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Top 5 tips for maximizing your self-employment deductions

By Richard Close
With the deadline for filing personal tax returns closing in, you can’t put off

reviewing your 2010 receipts much longer. When it comes to filing taxes for self-employed individuals, you should take advantage of as many allowed deduction as possible. Maximizing these deductions will not only save you money, but will reduce the overall potential for tax liability.

A good rule of thumb is to eliminate any personal purchases, or anything that was used for personal use, from your receipts or logs. The Internal Revenue Service (IRS) code only allows for “ordinary and necessary” expenses in your business. This means if it was not used for specific use by your business, it is not an allowed deduction.

1. Vehicle expenses. As a self-employed individual, you can either deduct vehicle expenses by standard mileage or actual expenses. If you have not been keeping a mileage log, standard mileage may not be the option for you, as the log will be the only proof for this expense.

You can deduct interest paid on a car loan if the car is used for business purposes. If the car is only used for business 60% of the time, you can only deduct 60% of the interest paid that year.

2. Bookkeeping and accounting. Tax Preparation fees can be deducted from your Schedule C. Basically, you can only deduct the fee for preparing your self-employed portion of the return as a business expense. The rest of the tax preparation expense can be deducted from your Schedule A on your personal return. All bookkeeping and/or accounting expenses can be deducted as it pertains to maintaining your business records.

3. Travel, meals, and entertainment. When you’re preparing to deduct expense related to travel, meals, and entertainment, ensure they were for business use only.

Travel expenses are deductible when you are required to be away from your tax home (your primary residence) and are in need of rest or sleep while you are conducting business. This also applies for any meals necessary while you are traveling. More good news: Tips are also allowed as a deduction during travel.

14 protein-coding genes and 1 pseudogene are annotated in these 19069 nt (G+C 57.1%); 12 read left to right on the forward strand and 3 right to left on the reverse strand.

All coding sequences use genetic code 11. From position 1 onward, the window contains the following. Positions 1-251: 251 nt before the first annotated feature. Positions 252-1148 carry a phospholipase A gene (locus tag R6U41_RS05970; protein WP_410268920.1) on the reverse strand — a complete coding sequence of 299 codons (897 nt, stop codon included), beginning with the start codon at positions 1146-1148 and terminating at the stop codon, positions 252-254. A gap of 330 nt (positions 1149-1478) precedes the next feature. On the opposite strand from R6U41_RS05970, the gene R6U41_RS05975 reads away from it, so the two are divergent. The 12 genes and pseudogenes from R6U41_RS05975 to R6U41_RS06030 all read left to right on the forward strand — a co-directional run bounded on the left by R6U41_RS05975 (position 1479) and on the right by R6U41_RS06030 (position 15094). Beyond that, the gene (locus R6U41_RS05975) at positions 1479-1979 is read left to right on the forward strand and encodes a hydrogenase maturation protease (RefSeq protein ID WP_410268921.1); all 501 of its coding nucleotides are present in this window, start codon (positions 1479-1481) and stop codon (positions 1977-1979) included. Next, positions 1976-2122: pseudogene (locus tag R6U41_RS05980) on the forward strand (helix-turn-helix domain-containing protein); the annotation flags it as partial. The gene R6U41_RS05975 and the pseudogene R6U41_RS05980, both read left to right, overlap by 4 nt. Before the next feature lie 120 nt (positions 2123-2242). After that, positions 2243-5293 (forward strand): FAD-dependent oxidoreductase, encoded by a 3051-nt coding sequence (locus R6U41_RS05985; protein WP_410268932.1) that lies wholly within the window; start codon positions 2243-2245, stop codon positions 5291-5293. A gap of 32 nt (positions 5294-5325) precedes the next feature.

Entertainment expenses are deductible only when you are entertaining a customer, client, or employee. The expense must be common or accepted in your field of business, and be considered helpful for your business. Beware: You can only deduct approximately 50% of your unreimbursed business expenses.

4. Office supplies. Most people make numerous trips to office supply stores for their everyday needs—sometimes more frequently than they would like (with big bills to prove it!).

Paper, ink, postage, computers, printers, and related office supplies are all necessary for you to keep your business running professionally and efficiently and thus are tax deductible. Always keep your receipts, and if you are purchasing business and personal supplies, it’s advisable to get your business purchases on a separate receipt. This can be a small gold mine in deductions, as most people do not realize how this can add up over the course of one tax year.

5. Business use of home. Be cautious when you are claiming portions of your home for business use. This is easily one of the most frequent places that tax payers can make mistakes.

The business portion of your home must be one of the three following:

•Your principal place of business;

•A place where you meet or deal with your patients, clients, and/or customers; or

•A separate structure not attached to your home.

The business portion of your home doesn’t have to be used exclusively for business. Examples include using the space to store products or using the space as a daycare facility.

Many people use portions of their home for business purposes, if not run their business out of their home. You need to know what size the space is in order to have a complete deduction, which can save you money in the long run.

Just the beginning

This is merely scratching at the surface of what items and expenses can be deducted when you file your Schedule C. Review your receipts and records for the 2010 tax year. If you have expenses not listed above, check out IRS Publication 334, available at www.irs.gov, to see if your deduction is an allowed expense.

Preparation of a self-employed tax return is not simple, and can cost you big when prepared incorrectly. If you do not feel comfortable preparing your return on your own or have a large amount of expenses, it is in your best interest to seek a licensed and qualified tax preparer or CPA.

This is a guest post by Richard Close, on behalf of the Tax Defense Network (888-248-9058 or www.taxdefensenetwork.com). As a former IRS Revenue Officer, Richard “stole” $10 Million for the IRS. Now he works to help American taxpayers. Richard writes IRS news and updates daily on his website, The IRS Hitman (www.irs-hitman.blogspot.com). You can find answers to common tax questions in his knowledge vault.


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